Water sensors for home feature a probe that can be placed anywhere water could be a problem, like basements, garages, or under sinks.

When water comes into contact with the probe, the transmitter relays the trouble signal. When you have a monitored water detection device, the transmitter will send that signal to a monitoring center, who can alert you that there is water present where it shouldn’t be. Then you can take quick action to help prevent costly water damage!

People also ask: Will water sensors stop a leak or a flood?

No, a flood sensor will not stop a leak or flood in progress. Your flood detectors will instantly alert you in the event the sensor detects water.

8. Fire alarms / Smoke detectors

Use: Help protect against fire and smoke inhalation by detecting flames and abnormal levels of smoke. Some modern home fire and smoke alarm systems also include built-in heat detectors.

How do smoke detectors work?

Smoke detectors use two main kinds of technology: Ionization and photoelectric.

Ionization smoke detectors are better at detecting quick flash fires. They use a small amount of radioactive material between two plates. When smoke enters, it disrupts the ions and causes an alarm.

Photoelectric are better at detecting slow, smoldering fires that fill your home with smoke. Photoelectric uses a light source that’s angled away from the sensor. When smoke enters, it causes the light to reflect off the sensor, causing an alarm.

People also ask: What’s the benefit of photoelectric smoke detectors?

Photoelectric smoke detectors can help identify small fires that generate a lot of smoke early, before they get out of control.

Get answers to more common questions about smoke detectors.

9. Carbon monoxide detector

Use: Detect carbon monoxide (CO) in your home, and help protect against carbon monoxide poisoning.

CO is a deadly, odorless gas that can come from any combustible appliance. Carbon monoxide alarm systems are specifically designed to detect the gas particles using either a gel or silica chip. When the gas comes into contact with the chip, it prompts the sensor to send an alert.

People also ask: Why do I need a CO detector?

Because CO has no taste or smell, a detector is the only way to know if the poisonous gas is present in your home. Monitored carbon monoxide detectors can alert you to a gas leak and help you get assistance, even if you’re not home.

10. Lighting sensors

Use: Tell lights to turn off when a room is still and turn on when someone enters.

Smart home light control modules plug right into your existing outlets, letting you control the lighting in your home remotely. Using Z-Wave technology, these devices can work with your smart security system and other home automation devices for even more options and security measures.

Light control modules can also work in tandem with motion sensors to trigger lights to turn on when someone enters a room.

People also ask: Can I use smart lighting to save energy?

Yes! You can create custom lighting schedules for your personal routine, and even program lights to turn off when a room isn’t being used.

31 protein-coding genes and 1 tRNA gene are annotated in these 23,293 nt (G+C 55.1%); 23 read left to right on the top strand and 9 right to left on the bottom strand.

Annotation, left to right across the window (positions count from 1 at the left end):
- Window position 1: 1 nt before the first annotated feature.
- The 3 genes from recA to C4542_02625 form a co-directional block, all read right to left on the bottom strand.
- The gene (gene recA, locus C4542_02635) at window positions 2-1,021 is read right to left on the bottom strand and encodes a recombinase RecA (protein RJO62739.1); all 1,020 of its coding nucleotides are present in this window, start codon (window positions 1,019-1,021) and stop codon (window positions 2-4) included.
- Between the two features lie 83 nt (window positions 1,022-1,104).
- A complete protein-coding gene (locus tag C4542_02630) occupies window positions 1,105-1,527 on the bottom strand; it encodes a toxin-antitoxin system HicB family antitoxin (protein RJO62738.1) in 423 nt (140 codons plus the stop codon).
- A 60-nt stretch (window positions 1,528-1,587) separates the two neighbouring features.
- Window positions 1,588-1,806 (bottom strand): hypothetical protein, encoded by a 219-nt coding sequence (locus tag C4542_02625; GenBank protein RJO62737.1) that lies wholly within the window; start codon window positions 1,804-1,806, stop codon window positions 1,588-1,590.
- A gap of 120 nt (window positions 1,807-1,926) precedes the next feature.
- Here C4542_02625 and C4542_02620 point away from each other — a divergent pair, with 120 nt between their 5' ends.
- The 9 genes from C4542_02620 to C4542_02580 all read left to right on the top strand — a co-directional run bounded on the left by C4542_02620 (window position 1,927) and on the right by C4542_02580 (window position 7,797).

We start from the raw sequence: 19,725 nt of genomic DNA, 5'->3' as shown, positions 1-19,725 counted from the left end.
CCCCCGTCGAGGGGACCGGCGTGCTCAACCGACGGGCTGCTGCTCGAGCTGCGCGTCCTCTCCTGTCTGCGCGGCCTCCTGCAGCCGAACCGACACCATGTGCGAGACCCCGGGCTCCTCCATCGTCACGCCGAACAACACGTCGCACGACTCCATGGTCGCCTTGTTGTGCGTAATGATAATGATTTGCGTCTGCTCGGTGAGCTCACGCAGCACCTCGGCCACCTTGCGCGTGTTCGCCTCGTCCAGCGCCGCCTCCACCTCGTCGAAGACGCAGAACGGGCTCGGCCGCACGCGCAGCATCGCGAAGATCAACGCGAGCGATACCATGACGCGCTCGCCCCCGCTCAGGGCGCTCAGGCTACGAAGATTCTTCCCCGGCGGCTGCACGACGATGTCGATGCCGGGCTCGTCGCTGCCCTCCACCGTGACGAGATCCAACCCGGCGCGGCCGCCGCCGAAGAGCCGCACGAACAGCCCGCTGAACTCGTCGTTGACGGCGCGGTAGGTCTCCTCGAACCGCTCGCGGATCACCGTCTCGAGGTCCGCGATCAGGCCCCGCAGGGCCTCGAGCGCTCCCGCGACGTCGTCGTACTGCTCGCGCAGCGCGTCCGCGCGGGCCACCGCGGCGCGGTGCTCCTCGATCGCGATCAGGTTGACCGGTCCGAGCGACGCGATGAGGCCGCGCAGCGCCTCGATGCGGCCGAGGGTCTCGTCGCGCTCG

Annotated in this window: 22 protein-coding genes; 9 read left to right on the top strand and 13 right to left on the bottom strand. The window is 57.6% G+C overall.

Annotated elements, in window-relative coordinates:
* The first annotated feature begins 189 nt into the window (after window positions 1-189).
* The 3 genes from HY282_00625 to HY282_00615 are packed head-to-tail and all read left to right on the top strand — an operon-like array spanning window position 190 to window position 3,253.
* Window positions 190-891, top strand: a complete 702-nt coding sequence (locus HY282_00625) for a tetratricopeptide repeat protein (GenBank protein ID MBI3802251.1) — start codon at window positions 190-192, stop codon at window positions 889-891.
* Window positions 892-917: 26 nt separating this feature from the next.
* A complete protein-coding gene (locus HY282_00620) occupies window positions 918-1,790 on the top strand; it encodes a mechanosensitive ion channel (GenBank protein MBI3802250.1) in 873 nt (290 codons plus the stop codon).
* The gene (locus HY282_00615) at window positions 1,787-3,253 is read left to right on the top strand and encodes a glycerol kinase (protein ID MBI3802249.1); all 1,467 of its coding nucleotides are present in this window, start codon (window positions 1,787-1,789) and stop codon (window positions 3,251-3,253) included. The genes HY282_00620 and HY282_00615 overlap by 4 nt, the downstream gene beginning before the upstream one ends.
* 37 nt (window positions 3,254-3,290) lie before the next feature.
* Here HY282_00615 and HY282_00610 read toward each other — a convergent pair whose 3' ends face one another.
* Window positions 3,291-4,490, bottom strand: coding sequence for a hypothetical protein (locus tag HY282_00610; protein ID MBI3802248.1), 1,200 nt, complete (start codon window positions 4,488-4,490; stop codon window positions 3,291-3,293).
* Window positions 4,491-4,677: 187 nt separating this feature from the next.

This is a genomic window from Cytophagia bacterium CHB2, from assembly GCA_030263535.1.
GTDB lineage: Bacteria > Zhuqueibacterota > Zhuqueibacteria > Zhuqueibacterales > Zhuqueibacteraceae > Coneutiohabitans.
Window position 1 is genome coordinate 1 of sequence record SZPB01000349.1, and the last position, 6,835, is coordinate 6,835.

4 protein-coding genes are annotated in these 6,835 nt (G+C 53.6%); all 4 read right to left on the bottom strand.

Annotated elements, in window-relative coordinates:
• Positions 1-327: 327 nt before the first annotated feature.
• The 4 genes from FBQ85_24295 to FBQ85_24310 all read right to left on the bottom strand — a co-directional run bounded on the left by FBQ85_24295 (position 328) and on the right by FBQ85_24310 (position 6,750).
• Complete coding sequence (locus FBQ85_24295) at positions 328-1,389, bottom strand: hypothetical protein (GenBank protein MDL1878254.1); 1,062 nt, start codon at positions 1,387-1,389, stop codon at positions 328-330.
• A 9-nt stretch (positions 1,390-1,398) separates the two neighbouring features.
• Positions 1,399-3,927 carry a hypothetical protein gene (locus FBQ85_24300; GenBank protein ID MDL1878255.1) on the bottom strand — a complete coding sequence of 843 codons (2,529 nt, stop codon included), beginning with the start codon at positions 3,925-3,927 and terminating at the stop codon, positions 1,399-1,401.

Bonus: Smart video cameras + Video doorbells

Use: Start recording and get alerts when important activity is detected.

Video security has come a long way in a short amount of time. For a while, home security video cameras just recorded raw footage nonstop, regardless of what’s happening. If something did go wrong, a) no one would know about it and b) you would have to sift through hours of footage to find something amiss.

Today, most modern indoor and outdoor security cameras have a built-in sensor that tells them when to start recording. They may react to motion, noise, or even heat. Some even have object detection features that allow them to distinguish between a person, a vehicle, and an animal!

Learn more about smart video cameras.

Similar tech is available on home security doorbells as well, but you get to be even more selective about what you see. For example, the Video Doorbell Pro is focused on person detection. It can see the difference between a car passing by and the mail carrier dropping off a package — meaning less unwanted interruptions, more moments that matter.

Wired versus wireless motion sensors?

Plain and simple, a wireless device functions without needing to be connected by wires into the walls of your home. More and more modern security devices are trending towards wireless, so this is where you’ll see the latest and greatest tech — that plays nicely with popular smart devices — coming on the scene.

Still, think about your home security system as one big integrated solution, rather than a collection of independent devices. If you already have a pre-wired security system, your devices may also be hardwired, and that’s totally fine! It’s also important to note that some devices labeled “wireless” still require a power source.

Always consult with your security provider before making any changes to your system or adding new devices.

What security sensors does my home need?

As you’ve probably guessed by now, this is big question that is highly personal to your home, and your needs. Determining factors will include (but are not limited to):

  • How many doors and windows do you have?
  • Do you have kids?
  • Do you have pets?
  • Do you have a garage?
  • How many floors is your home?
  • Do you have a strong WiFi signal?

And so on.

Luckily, you’re not on your own. A reputable security expert can walk you through the decision-making process step by step and make highly informed recommendations. This is how you design the smart security solution of your dreams.

At Guardian Protection, we offer these consultations for free. Simply give us a call at 1.800.PROTECT (1.800.776.8328) to schedule an appointment!

close modal
  • *By clicking the button below to submit the form, I am authorizing Guardian Protection or its agents to contact me about its offers and services by text messages, telephone calls (including via automated telephone dialing systems and prerecorded messages) and e-mail at the telephone number(s) and e-mail address(es) provided above. This consent is not required to make a purchase.